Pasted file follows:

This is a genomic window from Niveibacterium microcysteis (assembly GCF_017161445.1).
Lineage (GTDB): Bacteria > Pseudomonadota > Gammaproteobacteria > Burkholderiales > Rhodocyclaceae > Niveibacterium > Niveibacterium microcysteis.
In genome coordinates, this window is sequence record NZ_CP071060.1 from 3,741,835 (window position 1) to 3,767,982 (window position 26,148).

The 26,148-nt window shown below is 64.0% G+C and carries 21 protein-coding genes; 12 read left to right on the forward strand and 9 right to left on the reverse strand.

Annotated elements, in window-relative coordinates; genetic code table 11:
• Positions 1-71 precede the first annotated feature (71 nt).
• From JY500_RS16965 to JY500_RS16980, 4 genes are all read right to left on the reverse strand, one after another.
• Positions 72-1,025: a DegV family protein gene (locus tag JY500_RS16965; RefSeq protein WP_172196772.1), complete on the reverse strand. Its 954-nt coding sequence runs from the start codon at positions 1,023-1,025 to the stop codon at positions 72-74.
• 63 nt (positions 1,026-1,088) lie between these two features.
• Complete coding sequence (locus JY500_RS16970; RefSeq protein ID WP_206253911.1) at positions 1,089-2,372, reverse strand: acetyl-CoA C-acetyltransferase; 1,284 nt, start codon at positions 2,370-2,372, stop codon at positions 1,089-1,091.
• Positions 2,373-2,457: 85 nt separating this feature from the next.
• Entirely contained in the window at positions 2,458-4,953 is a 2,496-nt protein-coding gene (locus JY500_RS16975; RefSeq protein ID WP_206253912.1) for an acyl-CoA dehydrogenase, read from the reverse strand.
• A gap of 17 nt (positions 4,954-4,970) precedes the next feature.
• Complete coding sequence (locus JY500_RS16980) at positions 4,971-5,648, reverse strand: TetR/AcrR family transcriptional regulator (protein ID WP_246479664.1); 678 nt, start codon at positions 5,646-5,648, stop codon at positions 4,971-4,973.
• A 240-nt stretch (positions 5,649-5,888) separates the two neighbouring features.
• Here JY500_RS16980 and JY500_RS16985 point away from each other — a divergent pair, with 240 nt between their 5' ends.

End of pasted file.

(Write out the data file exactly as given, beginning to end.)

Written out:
This is a genomic window from Niveibacterium microcysteis (assembly GCF_017161445.1).
Lineage (GTDB): Bacteria > Pseudomonadota > Gammaproteobacteria > Burkholderiales > Rhodocyclaceae > Niveibacterium > Niveibacterium microcysteis.
In genome coordinates, this window is sequence record NZ_CP071060.1 from 3,741,835 (window position 1) to 3,767,982 (window position 26,148).

The 26,148-nt window shown below is 64.0% G+C and carries 21 protein-coding genes; 12 read left to right on the forward strand and 9 right to left on the reverse strand.

Annotated elements, in window-relative coordinates; genetic code table 11:
• Positions 1-71 precede the first annotated feature (71 nt).
• From JY500_RS16965 to JY500_RS16980, 4 genes are all read right to left on the reverse strand, one after another.
• Positions 72-1,025: a DegV family protein gene (locus tag JY500_RS16965; RefSeq protein WP_172196772.1), complete on the reverse strand. Its 954-nt coding sequence runs from the start codon at positions 1,023-1,025 to the stop codon at positions 72-74.
• 63 nt (positions 1,026-1,088) lie between these two features.
• Complete coding sequence (locus JY500_RS16970; RefSeq protein ID WP_206253911.1) at positions 1,089-2,372, reverse strand: acetyl-CoA C-acetyltransferase; 1,284 nt, start codon at positions 2,370-2,372, stop codon at positions 1,089-1,091.
• Positions 2,373-2,457: 85 nt separating this feature from the next.
• Entirely contained in the window at positions 2,458-4,953 is a 2,496-nt protein-coding gene (locus JY500_RS16975; RefSeq protein ID WP_206253912.1) for an acyl-CoA dehydrogenase, read from the reverse strand.
• A gap of 17 nt (positions 4,954-4,970) precedes the next feature.
• Complete coding sequence (locus JY500_RS16980) at positions 4,971-5,648, reverse strand: TetR/AcrR family transcriptional regulator (protein ID WP_246479664.1); 678 nt, start codon at positions 5,646-5,648, stop codon at positions 4,971-4,973.
• A 240-nt stretch (positions 5,649-5,888) separates the two neighbouring features.
• Here JY500_RS16980 and JY500_RS16985 point away from each other — a divergent pair, with 240 nt between their 5' ends.